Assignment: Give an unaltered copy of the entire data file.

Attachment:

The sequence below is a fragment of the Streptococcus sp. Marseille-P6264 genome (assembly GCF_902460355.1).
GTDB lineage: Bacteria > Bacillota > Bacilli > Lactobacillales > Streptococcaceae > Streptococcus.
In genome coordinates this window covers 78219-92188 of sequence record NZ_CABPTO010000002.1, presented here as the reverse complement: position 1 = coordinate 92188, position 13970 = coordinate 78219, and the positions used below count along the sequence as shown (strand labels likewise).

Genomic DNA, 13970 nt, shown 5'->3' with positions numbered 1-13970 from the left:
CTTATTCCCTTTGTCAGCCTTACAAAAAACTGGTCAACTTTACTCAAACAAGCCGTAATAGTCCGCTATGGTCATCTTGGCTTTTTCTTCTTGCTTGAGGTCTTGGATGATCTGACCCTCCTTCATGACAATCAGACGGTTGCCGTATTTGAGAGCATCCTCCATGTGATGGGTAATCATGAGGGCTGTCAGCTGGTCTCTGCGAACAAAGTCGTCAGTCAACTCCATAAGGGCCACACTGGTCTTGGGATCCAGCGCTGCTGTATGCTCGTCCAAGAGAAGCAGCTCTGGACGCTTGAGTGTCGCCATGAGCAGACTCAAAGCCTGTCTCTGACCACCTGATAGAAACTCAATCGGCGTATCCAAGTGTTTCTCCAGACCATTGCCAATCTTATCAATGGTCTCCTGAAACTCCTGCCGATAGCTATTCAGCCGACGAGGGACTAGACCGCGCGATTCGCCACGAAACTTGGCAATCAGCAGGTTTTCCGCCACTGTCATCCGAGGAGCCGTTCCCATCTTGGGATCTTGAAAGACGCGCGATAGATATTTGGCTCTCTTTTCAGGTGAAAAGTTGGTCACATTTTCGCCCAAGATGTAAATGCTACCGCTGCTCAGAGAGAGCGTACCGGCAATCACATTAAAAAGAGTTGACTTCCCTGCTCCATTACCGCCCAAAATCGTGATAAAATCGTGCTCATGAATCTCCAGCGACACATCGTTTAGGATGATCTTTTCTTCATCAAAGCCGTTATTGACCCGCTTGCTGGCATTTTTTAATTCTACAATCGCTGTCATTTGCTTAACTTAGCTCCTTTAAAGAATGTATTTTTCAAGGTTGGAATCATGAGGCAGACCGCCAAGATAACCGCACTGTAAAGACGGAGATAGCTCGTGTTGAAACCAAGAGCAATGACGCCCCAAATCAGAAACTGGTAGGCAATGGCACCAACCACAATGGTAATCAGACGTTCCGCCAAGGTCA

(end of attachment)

The sequence below is a fragment of the Streptococcus sp. Marseille-P6264 genome (assembly GCF_902460355.1).
GTDB lineage: Bacteria > Bacillota > Bacilli > Lactobacillales > Streptococcaceae > Streptococcus.
In genome coordinates this window covers 78219-92188 of sequence record NZ_CABPTO010000002.1, presented here as the reverse complement: position 1 = coordinate 92188, position 13970 = coordinate 78219, and the positions used below count along the sequence as shown (strand labels likewise).

Genomic DNA, 13970 nt, shown 5'->3' with positions numbered 1-13970 from the left:
CTTATTCCCTTTGTCAGCCTTACAAAAAACTGGTCAACTTTACTCAAACAAGCCGTAATAGTCCGCTATGGTCATCTTGGCTTTTTCTTCTTGCTTGAGGTCTTGGATGATCTGACCCTCCTTCATGACAATCAGACGGTTGCCGTATTTGAGAGCATCCTCCATGTGATGGGTAATCATGAGGGCTGTCAGCTGGTCTCTGCGAACAAAGTCGTCAGTCAACTCCATAAGGGCCACACTGGTCTTGGGATCCAGCGCTGCTGTATGCTCGTCCAAGAGAAGCAGCTCTGGACGCTTGAGTGTCGCCATGAGCAGACTCAAAGCCTGTCTCTGACCACCTGATAGAAACTCAATCGGCGTATCCAAGTGTTTCTCCAGACCATTGCCAATCTTATCAATGGTCTCCTGAAACTCCTGCCGATAGCTATTCAGCCGACGAGGGACTAGACCGCGCGATTCGCCACGAAACTTGGCAATCAGCAGGTTTTCCGCCACTGTCATCCGAGGAGCCGTTCCCATCTTGGGATCTTGAAAGACGCGCGATAGATATTTGGCTCTCTTTTCAGGTGAAAAGTTGGTCACATTTTCGCCCAAGATGTAAATGCTACCGCTGCTCAGAGAGAGCGTACCGGCAATCACATTAAAAAGAGTTGACTTCCCTGCTCCATTACCGCCCAAAATCGTGATAAAATCGTGCTCATGAATCTCCAGCGACACATCGTTTAGGATGATCTTTTCTTCATCAAAGCCGTTATTGACCCGCTTGCTGGCATTTTTTAATTCTACAATCGCTGTCATTTGCTTAACTTAGCTCCTTTAAAGAATGTATTTTTCAAGGTTGGAATCATGAGGCAGACCGCCAAGATAACCGCACTGTAAAGACGGAGATAGCTCGTGTTGAAACCAAGAGCAATGACGCCCCAAATCAGAAACTGGTAGGCAATGGCACCAACCACAATGGTAATCAGACGTTCCGCCAAGGTCA